What’s so classy about the LTC4316 is that is preservers simplicity by keeping all devices on the same bus. It prevents us from having to write a complicated software routine to address various sections of a demultiplexed I²C bus. In a nutshell, by being protocol-transparent, the LTC4316 keeps our I²C master’s control logic simple.
If you’re reading these pages, odds are good that you’ve worked with I²C devices before. You might even be the proud owner of a couple dozen sensors pre-loaded on breakout boards, ready for breadboarding with their pins exposed. With vendors like Sparkfun and Adafruit popping I²C devices onto cute breakout boards, it’s tempting to finish off a project with the same hookup wires we started it with. It’s also easy to start thinking we could even make those wires longer — long enough to wire down my forearm, my robot chassis, or some other container for remote sensing. (Guilty!) In fact, with all the build logs publishing marvelous sensor “Christmas-trees” sprawling out of a breadboard, it’s easy to forget that I²C signals were never meant to run down any length of cable to begin with!
As I learned quickly at my first job, for industry-grade (and pretty much any other rugged) projects out there, running unprotected SPI or I²C signals down any form of lengthy cable introduces the chance for all sorts of glitches along the way.
I thought I’d take this week to break down that misconception of running I²C over cables, and then give a couple examples on “how to do it right.”
You will probably be familiar with I²C, a serial bus typically used for not-very-fast communication with microcontroller peripherals. It’s likely though that unless you are an I²C wizard you won’t be intimately familiar with the intricacies of its operation, and each new device will bring a lengthy spell of studying data sheets and head-scratching.
If the previous paragraph describes you, read on. [Clint Stevenson] wrote a library for interfacing I²C EEPROMs to Arduino platforms, and when a user found a bug when using it on an ATtiny85, he wrote up his solution. The resulting piece is a clear explanation of how I²C EEPROMs talk to the bus, the various operations you can perform on them, and the overhead each places on the bus. He then goes on to explain EEPROM timing, and how since it takes the device a while to perform each task, the microcontroller must be sure it has completed before moving to the next one.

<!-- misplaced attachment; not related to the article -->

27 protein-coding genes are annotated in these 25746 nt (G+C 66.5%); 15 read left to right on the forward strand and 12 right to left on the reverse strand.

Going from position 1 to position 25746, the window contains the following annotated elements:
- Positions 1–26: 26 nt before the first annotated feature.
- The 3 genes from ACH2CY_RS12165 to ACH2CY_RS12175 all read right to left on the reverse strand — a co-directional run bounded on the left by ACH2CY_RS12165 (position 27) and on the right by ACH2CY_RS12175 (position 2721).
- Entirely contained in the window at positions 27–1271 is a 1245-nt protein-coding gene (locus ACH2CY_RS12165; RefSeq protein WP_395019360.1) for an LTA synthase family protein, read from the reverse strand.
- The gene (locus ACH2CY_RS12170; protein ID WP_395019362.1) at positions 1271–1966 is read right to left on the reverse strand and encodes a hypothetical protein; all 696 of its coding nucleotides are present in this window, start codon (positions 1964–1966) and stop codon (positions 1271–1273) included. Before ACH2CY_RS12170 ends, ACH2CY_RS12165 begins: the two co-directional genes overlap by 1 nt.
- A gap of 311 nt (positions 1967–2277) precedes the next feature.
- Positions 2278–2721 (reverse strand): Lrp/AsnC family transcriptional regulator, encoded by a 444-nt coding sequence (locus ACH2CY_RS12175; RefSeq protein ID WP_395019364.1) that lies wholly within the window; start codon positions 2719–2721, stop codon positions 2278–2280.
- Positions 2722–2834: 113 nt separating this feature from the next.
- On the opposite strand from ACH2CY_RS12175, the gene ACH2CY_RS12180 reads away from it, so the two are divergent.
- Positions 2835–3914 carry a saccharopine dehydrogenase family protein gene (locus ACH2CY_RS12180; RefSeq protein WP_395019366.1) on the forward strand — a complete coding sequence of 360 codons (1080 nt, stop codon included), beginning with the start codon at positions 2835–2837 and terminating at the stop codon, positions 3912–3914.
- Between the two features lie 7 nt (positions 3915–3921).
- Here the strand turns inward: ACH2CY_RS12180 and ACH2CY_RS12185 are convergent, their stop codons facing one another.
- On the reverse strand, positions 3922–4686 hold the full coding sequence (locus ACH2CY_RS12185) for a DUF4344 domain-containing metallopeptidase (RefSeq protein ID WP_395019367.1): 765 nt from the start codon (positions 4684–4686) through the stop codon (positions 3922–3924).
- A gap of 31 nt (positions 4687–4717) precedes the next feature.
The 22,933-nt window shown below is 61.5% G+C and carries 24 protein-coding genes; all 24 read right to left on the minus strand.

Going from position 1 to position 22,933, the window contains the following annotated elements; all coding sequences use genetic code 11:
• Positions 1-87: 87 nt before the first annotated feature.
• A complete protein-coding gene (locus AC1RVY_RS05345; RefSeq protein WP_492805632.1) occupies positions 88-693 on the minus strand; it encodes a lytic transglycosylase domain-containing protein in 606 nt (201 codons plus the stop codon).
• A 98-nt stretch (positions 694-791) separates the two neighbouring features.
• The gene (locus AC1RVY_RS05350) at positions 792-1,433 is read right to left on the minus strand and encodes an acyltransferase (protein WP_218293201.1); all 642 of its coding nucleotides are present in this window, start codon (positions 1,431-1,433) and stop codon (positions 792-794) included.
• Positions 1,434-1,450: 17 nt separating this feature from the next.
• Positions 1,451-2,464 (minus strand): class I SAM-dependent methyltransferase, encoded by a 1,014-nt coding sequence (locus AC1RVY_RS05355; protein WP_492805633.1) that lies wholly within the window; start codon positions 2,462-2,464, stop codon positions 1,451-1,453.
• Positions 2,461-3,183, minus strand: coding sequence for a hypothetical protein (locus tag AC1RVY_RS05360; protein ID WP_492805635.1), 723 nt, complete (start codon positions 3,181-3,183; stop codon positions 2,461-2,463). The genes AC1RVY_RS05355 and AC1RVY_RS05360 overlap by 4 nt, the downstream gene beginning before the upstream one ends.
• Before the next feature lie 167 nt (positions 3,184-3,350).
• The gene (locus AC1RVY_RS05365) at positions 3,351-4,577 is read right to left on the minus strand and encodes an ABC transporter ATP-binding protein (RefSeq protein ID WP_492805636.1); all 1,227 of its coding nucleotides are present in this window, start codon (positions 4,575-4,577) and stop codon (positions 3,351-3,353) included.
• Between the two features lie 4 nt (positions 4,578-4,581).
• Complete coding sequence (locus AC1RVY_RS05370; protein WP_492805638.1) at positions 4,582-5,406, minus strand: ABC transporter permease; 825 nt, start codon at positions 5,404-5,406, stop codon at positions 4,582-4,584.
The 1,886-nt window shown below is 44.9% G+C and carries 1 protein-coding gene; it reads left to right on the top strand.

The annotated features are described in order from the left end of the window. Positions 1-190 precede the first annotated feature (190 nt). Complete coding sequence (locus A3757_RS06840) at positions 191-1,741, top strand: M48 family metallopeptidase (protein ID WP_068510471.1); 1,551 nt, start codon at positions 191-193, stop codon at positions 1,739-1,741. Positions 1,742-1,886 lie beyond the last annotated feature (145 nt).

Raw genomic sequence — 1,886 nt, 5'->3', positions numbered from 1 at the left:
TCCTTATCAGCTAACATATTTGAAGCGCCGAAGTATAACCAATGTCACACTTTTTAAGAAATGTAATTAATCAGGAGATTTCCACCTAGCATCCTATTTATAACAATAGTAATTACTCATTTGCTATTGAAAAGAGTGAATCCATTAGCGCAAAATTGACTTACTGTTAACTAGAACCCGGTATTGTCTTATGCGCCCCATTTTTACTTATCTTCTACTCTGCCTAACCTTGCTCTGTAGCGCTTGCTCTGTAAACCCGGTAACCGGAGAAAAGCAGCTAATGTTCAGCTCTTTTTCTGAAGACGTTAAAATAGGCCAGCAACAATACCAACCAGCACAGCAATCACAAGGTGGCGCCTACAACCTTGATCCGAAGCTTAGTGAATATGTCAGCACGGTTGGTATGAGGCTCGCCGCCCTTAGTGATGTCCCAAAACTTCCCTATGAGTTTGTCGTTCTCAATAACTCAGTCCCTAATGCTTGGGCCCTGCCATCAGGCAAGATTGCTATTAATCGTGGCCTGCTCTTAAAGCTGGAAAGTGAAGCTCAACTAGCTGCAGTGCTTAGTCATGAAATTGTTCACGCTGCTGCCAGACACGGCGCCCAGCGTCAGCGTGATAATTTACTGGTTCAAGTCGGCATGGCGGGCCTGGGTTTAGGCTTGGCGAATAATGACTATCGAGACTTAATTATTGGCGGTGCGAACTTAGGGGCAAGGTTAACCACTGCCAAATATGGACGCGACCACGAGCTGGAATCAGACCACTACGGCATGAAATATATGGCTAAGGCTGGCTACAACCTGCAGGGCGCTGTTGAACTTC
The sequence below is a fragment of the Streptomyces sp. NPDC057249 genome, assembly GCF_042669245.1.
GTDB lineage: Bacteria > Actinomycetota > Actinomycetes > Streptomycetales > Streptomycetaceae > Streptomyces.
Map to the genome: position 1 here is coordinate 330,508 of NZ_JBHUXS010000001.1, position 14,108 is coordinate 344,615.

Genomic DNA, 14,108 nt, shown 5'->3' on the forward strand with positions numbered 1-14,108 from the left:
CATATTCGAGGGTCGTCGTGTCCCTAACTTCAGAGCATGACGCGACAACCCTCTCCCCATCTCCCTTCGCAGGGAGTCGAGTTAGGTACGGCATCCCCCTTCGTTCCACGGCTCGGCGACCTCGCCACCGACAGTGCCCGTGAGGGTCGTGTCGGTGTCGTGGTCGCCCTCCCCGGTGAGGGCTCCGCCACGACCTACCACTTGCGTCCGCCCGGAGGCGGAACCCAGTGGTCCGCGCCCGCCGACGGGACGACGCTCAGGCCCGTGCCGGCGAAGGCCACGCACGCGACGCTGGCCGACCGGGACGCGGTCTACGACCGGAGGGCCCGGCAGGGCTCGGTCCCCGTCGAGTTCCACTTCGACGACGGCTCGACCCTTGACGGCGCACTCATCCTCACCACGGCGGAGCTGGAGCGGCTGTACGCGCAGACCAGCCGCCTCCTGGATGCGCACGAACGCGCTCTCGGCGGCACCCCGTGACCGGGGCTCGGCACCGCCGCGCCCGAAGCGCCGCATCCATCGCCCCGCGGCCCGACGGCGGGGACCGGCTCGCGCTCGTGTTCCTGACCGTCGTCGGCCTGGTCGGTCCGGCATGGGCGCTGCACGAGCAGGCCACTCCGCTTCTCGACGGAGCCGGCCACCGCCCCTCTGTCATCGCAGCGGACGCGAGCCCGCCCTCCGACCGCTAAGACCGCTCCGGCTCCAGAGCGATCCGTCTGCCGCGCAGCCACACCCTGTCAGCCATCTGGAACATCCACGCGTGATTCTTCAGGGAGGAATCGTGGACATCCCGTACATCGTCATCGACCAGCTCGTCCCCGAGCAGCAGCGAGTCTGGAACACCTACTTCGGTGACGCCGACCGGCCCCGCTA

In the case of [Clint]’s library, the problem turned out to be a minor incompatibility with the Arduino Wire library over handling I²C start conditions. I²C has a clock and a data line, both of which are high when no tasks are being performed. A start condition indicates to the devices on the bus that something is about to happen, and is indicated by the data line going low while the clock line stays high for a while before the clock line starts up and the data line carries the I²C command. He’s posted samples of code on the page linked above, and you can find his library in his GitHub repository.
We love a good multitool. There’s something seductive about knowing that if, for some reason, you need to saw down a tree on a moment’s notice, you have a tiny saw in your pocket. We also like electronic versions of the multitool: gadgets that serve a lot of purposes as you develop and debug hardware. One of the most polished-looking ones we’ve seen is [Phillip Schuster’s] Little Helper.
The open source gadget looks like an iPod (if an iPod had header pins sticking out of it). It has basic analog I/O capability, can generate PWM pulses, sniff I2C traffic, and do lots of other features. It is open source, so you can always add more capabilities if you need them.